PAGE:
Okay, I’m finally ready to start working on the long-delayed SAUL dive planner.
As I mentioned briefly in an earlier post, I had been working on a book with two other authors – one of them a math/physics/chemistry type like myself, and the other an anaesthesiologist/hyperbaric medicine physician. Perhaps not surprisingly, writing the book took much more of my time, and lasted longer than I had anticipated. The book, “Gas Bubble Dynamics in the Human Body”, by Saul Goldman, Juan Manuel Solano-Altamirano, and Kenneth M. LeDez is published by Elsevier/Academic Press, and you can find it by clicking on the book title, or by entering ISBN 9780128105191 on your web browser. It’s aimed primarily at researchers and graduate students in the sciences, and medical doctors (anesthesiologists, hyperbaric medicine and emergency medicine physicians). But there is a long chapter on decompression models which details the scientific underpinnings of SAUL that will be of interest to SCUBA divers, and another chapter on arterial gas emboli (AGEs) in breath-hold diving that will be of particular interest to breath-hold divers.
On Planning a SAUL Dive Planner:
Complete details have not been finalized yet, but some initial decisions were made. Two things it will not be – It won’t be in the form of dive tables, and it won’t be downloadable for use. Two things it will be – It will be useable online. And it will be, at least initially, free.
Figuring out the best way to set up a SAUL dive planner is more complicated than for currently used deterministic algorithms, because it’s probability-based. This means that there are many more questions you could ask.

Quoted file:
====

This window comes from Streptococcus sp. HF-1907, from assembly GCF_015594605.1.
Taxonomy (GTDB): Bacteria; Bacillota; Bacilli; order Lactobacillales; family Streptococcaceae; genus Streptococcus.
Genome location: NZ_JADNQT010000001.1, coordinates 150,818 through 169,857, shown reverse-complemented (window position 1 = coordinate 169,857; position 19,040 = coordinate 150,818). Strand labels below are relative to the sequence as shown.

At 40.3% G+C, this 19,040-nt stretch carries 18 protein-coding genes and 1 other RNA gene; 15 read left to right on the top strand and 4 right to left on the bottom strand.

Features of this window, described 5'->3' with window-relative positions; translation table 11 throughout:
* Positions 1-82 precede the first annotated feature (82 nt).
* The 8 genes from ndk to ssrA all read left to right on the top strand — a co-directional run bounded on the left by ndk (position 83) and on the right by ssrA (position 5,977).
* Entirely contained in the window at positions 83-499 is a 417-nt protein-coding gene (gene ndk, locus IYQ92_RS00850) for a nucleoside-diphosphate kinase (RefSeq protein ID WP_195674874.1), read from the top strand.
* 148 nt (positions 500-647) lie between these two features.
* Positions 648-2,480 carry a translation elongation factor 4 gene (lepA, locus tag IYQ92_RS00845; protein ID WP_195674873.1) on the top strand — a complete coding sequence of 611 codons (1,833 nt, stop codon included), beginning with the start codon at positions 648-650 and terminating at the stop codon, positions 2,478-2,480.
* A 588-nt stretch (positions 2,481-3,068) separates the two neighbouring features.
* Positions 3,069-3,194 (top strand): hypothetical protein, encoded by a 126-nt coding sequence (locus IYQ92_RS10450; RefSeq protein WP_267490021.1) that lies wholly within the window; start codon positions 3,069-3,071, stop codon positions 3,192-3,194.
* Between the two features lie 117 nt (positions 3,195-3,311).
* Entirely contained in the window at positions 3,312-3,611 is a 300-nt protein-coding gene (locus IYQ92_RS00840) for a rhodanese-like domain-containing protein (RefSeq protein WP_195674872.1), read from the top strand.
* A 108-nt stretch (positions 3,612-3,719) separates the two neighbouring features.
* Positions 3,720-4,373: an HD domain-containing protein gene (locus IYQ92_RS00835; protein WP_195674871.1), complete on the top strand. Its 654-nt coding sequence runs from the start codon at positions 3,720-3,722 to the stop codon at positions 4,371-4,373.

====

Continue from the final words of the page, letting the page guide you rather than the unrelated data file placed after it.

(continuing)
For example, let’s consider a simple square-profile, such as is done on a wreck dive. Let’s assume the wreck is level, and you know its depth, so the question is about how much time you may have to explore it. Other algorithms will give you a definite maximum time (the “NDL”) for that depth. With SAUL, however, there are (at least) two ways to approach the question. You could first decide on a personal acceptable level of DCS risk (e.g. P(DCS) < 0.001 ), and from that point, using it like any other dive planner, ask how long you can stay at that depth without exceeding that risk. But another approach would be to think about a range of possible bottom times spent at the depth of the wreck, and ask what your risk of DCS would be if you were to stay for different lengths of time at the wreck’s depth.
True, that’s only two different ways – rather than “many” – of asking the question in that simple example. But dives being planned are often not that simple. When you consider repetitive and/or multilevel dives, forward and reverse dive profiles, multi-day diving, and breathing gas choices (air/nitrox), the number of ways you can approach the dive planning process, as well as the numbers of questions you can ask, increases considerably.
Ideally, it should be possible to use the SAUL dive planner for any type of question or approach in dive planning. I will try to make its overall use as simple as I can, but, for this to happen, it would help if I had some input from potential users as to how they might want to use it. I’m not going to ask you to fill out a survey, but if any of you would like to comment on how likely you might be to use the SAUL dive planner in specific different diving situations, I’d appreciate it. As a starting point I’m listing a number of obvious scenarios, but I welcome your suggested additions and elaborations.
- a) a single recreational low-risk profile – either square or multi-level – with a safety stop, on air or nitrox.
- b) repetitive recreational low-risk square profiles with a safety stop, on air or nitrox.
- c) forward and reverse multilevel dive profiles with a safety stop, on air or nitrox.
- d) multi-day diving based on the above profiles, on air or nitrox.
- e) a single high-risk decompression dive on air – at most one dive per the day.
While I’m working on getting the SAUL dive planner ready, I will also try to start posting again on a somewhat regular basis. If you’re familiar with this blog, you’ll know that, for me, a regular basis is still not very frequent, but the most recent very long gap has been largely because of the book.